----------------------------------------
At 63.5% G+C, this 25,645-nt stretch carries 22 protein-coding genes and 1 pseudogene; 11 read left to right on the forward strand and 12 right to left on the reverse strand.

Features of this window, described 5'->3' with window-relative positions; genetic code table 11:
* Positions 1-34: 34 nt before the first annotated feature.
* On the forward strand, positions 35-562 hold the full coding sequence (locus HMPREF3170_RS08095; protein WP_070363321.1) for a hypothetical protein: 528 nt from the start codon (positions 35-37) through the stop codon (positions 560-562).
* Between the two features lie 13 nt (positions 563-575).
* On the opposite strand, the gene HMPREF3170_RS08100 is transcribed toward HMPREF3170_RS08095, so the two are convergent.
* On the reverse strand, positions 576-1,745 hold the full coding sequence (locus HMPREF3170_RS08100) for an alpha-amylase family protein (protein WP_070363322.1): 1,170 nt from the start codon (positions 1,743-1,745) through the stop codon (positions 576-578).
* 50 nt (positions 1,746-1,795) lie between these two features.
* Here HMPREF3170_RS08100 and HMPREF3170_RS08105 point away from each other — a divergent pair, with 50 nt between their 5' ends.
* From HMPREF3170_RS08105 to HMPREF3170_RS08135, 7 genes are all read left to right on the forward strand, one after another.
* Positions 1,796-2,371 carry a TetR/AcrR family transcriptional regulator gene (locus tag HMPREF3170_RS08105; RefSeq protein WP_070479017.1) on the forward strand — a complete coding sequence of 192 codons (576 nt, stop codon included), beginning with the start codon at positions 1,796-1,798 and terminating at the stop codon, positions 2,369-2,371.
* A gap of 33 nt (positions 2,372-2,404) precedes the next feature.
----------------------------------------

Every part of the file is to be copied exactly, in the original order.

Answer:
At 63.5% G+C, this 25,645-nt stretch carries 22 protein-coding genes and 1 pseudogene; 11 read left to right on the forward strand and 12 right to left on the reverse strand.

Features of this window, described 5'->3' with window-relative positions; genetic code table 11:
* Positions 1-34: 34 nt before the first annotated feature.
* On the forward strand, positions 35-562 hold the full coding sequence (locus HMPREF3170_RS08095; protein WP_070363321.1) for a hypothetical protein: 528 nt from the start codon (positions 35-37) through the stop codon (positions 560-562).
* Between the two features lie 13 nt (positions 563-575).
* On the opposite strand, the gene HMPREF3170_RS08100 is transcribed toward HMPREF3170_RS08095, so the two are convergent.
* On the reverse strand, positions 576-1,745 hold the full coding sequence (locus HMPREF3170_RS08100) for an alpha-amylase family protein (protein WP_070363322.1): 1,170 nt from the start codon (positions 1,743-1,745) through the stop codon (positions 576-578).
* 50 nt (positions 1,746-1,795) lie between these two features.
* Here HMPREF3170_RS08100 and HMPREF3170_RS08105 point away from each other — a divergent pair, with 50 nt between their 5' ends.
* From HMPREF3170_RS08105 to HMPREF3170_RS08135, 7 genes are all read left to right on the forward strand, one after another.
* Positions 1,796-2,371 carry a TetR/AcrR family transcriptional regulator gene (locus tag HMPREF3170_RS08105; RefSeq protein WP_070479017.1) on the forward strand — a complete coding sequence of 192 codons (576 nt, stop codon included), beginning with the start codon at positions 1,796-1,798 and terminating at the stop codon, positions 2,369-2,371.
* A gap of 33 nt (positions 2,372-2,404) precedes the next feature.